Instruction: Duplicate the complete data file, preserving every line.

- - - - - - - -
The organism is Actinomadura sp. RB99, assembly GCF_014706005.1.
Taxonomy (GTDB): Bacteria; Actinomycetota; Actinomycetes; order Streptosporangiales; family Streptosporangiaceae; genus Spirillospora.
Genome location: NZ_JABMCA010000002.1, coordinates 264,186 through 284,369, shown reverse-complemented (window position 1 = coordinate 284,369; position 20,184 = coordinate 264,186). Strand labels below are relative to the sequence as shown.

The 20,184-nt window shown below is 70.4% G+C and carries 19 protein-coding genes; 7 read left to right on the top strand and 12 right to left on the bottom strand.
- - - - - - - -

The organism is Actinomadura sp. RB99, assembly GCF_014706005.1.
Taxonomy (GTDB): Bacteria; Actinomycetota; Actinomycetes; order Streptosporangiales; family Streptosporangiaceae; genus Spirillospora.
Genome location: NZ_JABMCA010000002.1, coordinates 264,186 through 284,369, shown reverse-complemented (window position 1 = coordinate 284,369; position 20,184 = coordinate 264,186). Strand labels below are relative to the sequence as shown.

The 20,184-nt window shown below is 70.4% G+C and carries 19 protein-coding genes; 7 read left to right on the top strand and 12 right to left on the bottom strand.